The need for this coordination program arises from the limited understanding that we have of the social aspect of fishing at the individual, business/group or sectoral levels, and the ways in which this activity interacts with the broader community. It has become increasingly clear that the management of fisheries (commercial, recreational or traditional) has profound social implications for fishers, their families and the communities they support. Equally, the co-management of the fisheries resource is unlikely to be comprehensively achieved without awareness of the different drivers for decision making by both fishers and management agencies. These decisions, while related to economics are not necessarily solely driven by economics, but also by the social dimension. The current lack of information in this area inhibits effective engagement on issues affecting fishers and fishing, and the facilitation and development of leadership, communication and adaptation capacity within and across the different sectors.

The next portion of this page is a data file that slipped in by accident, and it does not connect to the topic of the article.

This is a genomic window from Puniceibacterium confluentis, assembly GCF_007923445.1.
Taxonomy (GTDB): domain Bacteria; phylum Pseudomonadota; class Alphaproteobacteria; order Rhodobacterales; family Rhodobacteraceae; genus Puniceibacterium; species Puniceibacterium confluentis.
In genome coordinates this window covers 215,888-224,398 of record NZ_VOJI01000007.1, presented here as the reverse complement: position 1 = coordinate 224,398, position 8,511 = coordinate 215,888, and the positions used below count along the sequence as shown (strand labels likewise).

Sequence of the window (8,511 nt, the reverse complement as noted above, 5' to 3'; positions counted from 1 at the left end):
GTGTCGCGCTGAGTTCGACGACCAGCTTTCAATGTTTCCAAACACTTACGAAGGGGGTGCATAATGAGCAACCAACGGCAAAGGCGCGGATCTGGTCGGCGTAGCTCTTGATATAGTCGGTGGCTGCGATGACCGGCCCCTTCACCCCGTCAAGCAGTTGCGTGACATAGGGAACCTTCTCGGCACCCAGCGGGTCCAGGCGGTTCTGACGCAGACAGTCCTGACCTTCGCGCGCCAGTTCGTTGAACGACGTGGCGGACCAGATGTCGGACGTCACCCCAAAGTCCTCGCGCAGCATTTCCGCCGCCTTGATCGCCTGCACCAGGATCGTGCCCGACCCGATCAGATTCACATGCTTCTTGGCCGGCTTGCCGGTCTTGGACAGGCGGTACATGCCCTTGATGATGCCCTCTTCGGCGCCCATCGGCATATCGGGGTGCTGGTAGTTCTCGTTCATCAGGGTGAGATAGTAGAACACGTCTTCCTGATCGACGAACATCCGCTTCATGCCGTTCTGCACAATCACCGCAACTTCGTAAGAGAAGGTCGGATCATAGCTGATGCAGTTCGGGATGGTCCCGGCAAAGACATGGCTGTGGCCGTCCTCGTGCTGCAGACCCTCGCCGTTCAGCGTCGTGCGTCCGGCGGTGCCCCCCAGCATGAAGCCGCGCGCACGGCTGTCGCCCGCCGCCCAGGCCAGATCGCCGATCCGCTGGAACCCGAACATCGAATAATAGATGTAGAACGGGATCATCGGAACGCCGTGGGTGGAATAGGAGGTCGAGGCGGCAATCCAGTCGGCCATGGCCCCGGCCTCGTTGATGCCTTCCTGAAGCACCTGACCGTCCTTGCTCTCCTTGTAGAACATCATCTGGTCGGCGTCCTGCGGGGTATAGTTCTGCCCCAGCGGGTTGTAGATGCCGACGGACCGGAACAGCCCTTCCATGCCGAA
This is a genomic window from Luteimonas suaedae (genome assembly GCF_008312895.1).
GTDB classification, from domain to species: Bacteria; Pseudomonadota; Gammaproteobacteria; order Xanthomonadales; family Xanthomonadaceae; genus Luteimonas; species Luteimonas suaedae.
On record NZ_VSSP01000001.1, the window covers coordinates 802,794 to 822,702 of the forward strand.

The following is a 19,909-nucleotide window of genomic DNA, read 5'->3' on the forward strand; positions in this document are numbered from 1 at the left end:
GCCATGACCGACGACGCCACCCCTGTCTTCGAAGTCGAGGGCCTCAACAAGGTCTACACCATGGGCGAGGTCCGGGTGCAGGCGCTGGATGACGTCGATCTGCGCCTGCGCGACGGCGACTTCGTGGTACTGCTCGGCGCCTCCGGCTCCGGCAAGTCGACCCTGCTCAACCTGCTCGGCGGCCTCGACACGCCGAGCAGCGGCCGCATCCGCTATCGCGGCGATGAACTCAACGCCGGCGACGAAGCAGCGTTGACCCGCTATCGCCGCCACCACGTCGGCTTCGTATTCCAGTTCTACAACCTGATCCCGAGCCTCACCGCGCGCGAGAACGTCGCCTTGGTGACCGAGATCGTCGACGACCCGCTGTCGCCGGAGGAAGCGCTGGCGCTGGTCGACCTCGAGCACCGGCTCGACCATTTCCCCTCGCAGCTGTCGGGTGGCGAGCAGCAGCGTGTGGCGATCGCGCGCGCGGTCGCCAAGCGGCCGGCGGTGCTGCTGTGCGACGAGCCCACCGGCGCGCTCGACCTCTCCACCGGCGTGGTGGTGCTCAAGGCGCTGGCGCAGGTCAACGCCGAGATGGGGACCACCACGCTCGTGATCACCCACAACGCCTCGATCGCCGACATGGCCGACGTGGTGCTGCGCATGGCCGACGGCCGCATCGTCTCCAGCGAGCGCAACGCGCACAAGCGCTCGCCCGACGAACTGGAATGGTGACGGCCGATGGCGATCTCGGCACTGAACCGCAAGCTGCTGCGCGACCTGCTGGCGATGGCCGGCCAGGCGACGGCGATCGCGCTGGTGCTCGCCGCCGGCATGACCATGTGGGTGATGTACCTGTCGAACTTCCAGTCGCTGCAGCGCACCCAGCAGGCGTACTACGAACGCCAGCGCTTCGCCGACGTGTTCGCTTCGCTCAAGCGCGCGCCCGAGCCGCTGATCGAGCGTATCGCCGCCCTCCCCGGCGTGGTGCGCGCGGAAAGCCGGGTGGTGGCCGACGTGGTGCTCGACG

Through a range of different techniques, social science research can address these issues and complement biological and economic research, to support practice and community perception change. While previous investment into the social aspects of fisheries has (due to circumstance) been opportunitistic and uncoordinated, this coordination program will provide a strategic approach to the social aspects of sector issues and operations. Specifically, the program will seek to leverage research from past projects, and build synergies between current projects in both the social and other discipline research areas, across all sectors. In this way, it is envisaged that funds invested by FRDC will be more efficiently used, with project outcomes that have a greater reach than if they were implemented in isolation.